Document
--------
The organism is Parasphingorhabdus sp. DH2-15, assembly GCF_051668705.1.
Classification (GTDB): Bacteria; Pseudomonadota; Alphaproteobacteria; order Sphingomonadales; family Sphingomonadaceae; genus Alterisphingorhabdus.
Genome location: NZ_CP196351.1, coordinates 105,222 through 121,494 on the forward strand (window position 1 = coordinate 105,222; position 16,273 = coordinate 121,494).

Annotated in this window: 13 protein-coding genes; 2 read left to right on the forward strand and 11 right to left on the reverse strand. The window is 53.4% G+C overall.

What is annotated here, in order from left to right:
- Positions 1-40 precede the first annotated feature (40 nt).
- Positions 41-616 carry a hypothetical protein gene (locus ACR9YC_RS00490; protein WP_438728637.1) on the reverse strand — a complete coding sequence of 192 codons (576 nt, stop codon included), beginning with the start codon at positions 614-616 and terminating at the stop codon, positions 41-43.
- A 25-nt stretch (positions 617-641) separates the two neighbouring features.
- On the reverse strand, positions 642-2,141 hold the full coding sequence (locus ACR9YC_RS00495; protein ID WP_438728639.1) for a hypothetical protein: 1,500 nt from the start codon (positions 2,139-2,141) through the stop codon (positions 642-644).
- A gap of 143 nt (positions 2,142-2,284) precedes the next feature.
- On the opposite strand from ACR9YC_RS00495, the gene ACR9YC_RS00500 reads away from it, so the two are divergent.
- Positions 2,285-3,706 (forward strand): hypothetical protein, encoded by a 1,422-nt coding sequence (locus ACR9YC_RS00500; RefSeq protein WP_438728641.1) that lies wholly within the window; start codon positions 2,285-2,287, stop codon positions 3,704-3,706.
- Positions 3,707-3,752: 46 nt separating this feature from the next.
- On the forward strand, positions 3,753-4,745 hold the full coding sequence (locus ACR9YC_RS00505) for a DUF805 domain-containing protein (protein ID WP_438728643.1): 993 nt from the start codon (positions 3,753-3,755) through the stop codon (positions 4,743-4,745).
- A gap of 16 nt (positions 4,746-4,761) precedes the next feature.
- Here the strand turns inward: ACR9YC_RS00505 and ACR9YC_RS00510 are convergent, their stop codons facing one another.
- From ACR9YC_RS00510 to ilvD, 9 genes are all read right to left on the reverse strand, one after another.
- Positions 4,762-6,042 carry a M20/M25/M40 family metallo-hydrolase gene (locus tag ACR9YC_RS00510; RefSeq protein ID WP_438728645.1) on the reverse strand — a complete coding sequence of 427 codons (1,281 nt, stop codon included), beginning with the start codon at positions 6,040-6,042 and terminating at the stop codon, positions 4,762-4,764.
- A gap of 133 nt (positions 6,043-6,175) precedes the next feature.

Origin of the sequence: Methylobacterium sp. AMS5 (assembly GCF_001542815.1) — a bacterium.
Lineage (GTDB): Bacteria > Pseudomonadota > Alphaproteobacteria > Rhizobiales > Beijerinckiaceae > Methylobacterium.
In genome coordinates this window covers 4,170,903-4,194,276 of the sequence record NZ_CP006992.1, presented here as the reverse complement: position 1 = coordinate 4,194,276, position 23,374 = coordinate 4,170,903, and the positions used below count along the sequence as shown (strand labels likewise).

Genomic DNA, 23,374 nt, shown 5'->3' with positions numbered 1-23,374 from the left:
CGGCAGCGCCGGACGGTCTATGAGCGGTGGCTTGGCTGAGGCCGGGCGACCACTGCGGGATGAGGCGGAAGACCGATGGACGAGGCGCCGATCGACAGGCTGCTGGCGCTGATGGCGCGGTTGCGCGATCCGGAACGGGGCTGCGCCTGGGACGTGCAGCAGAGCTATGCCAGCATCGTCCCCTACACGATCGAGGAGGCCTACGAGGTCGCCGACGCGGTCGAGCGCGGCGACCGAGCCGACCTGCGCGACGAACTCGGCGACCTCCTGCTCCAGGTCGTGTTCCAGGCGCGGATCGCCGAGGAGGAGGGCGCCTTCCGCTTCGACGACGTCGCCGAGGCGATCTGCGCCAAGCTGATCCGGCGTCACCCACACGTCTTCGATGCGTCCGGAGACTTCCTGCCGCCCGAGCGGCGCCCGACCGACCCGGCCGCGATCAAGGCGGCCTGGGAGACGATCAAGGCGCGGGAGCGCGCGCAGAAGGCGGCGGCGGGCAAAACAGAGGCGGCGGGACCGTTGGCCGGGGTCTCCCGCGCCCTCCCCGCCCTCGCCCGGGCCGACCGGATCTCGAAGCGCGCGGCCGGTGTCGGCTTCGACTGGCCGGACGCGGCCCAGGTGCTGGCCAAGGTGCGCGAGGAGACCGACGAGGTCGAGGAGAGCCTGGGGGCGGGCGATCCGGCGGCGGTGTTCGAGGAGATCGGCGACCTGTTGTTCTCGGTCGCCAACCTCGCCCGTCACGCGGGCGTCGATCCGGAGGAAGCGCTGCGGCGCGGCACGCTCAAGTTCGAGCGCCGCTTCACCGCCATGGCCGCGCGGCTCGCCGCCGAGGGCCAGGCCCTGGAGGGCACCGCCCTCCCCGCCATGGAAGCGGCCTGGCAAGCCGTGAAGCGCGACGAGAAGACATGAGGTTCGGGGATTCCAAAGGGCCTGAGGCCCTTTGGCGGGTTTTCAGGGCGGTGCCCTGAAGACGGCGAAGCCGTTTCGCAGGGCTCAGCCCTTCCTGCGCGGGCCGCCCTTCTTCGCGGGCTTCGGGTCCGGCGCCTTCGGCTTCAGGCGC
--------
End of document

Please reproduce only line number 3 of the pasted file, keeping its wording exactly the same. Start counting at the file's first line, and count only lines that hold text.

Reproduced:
Genome location: NZ_CP196351.1, coordinates 105,222 through 121,494 on the forward strand (window position 1 = coordinate 105,222; position 16,273 = coordinate 121,494).